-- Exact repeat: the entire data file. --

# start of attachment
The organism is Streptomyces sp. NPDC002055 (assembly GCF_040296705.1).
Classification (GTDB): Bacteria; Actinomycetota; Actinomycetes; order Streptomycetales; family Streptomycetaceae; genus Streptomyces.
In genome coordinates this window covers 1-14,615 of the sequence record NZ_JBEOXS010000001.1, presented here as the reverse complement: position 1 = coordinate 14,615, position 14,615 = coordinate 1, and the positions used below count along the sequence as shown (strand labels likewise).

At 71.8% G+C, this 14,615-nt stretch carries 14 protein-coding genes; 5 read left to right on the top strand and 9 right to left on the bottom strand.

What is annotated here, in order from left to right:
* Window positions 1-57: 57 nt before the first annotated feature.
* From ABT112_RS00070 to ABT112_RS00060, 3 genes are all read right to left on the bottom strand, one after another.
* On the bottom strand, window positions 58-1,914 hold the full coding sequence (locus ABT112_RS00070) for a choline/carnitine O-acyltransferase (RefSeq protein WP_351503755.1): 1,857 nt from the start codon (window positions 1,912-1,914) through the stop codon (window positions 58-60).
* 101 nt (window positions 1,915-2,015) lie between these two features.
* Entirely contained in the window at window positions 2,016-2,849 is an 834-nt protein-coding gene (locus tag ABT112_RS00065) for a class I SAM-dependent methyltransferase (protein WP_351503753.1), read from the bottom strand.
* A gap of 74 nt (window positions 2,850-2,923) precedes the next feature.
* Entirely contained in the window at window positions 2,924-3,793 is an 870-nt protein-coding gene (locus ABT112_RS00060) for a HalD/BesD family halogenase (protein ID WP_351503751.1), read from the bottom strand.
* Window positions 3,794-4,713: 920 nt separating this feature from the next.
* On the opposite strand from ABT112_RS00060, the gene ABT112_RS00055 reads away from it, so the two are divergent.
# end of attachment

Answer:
The organism is Streptomyces sp. NPDC002055 (assembly GCF_040296705.1).
Classification (GTDB): Bacteria; Actinomycetota; Actinomycetes; order Streptomycetales; family Streptomycetaceae; genus Streptomyces.
In genome coordinates this window covers 1-14,615 of the sequence record NZ_JBEOXS010000001.1, presented here as the reverse complement: position 1 = coordinate 14,615, position 14,615 = coordinate 1, and the positions used below count along the sequence as shown (strand labels likewise).

At 71.8% G+C, this 14,615-nt stretch carries 14 protein-coding genes; 5 read left to right on the top strand and 9 right to left on the bottom strand.

What is annotated here, in order from left to right:
* Window positions 1-57: 57 nt before the first annotated feature.
* From ABT112_RS00070 to ABT112_RS00060, 3 genes are all read right to left on the bottom strand, one after another.
* On the bottom strand, window positions 58-1,914 hold the full coding sequence (locus ABT112_RS00070) for a choline/carnitine O-acyltransferase (RefSeq protein WP_351503755.1): 1,857 nt from the start codon (window positions 1,912-1,914) through the stop codon (window positions 58-60).
* 101 nt (window positions 1,915-2,015) lie between these two features.
* Entirely contained in the window at window positions 2,016-2,849 is an 834-nt protein-coding gene (locus tag ABT112_RS00065) for a class I SAM-dependent methyltransferase (protein WP_351503753.1), read from the bottom strand.
* A gap of 74 nt (window positions 2,850-2,923) precedes the next feature.
* Entirely contained in the window at window positions 2,924-3,793 is an 870-nt protein-coding gene (locus ABT112_RS00060) for a HalD/BesD family halogenase (protein ID WP_351503751.1), read from the bottom strand.
* Window positions 3,794-4,713: 920 nt separating this feature from the next.
* On the opposite strand from ABT112_RS00060, the gene ABT112_RS00055 reads away from it, so the two are divergent.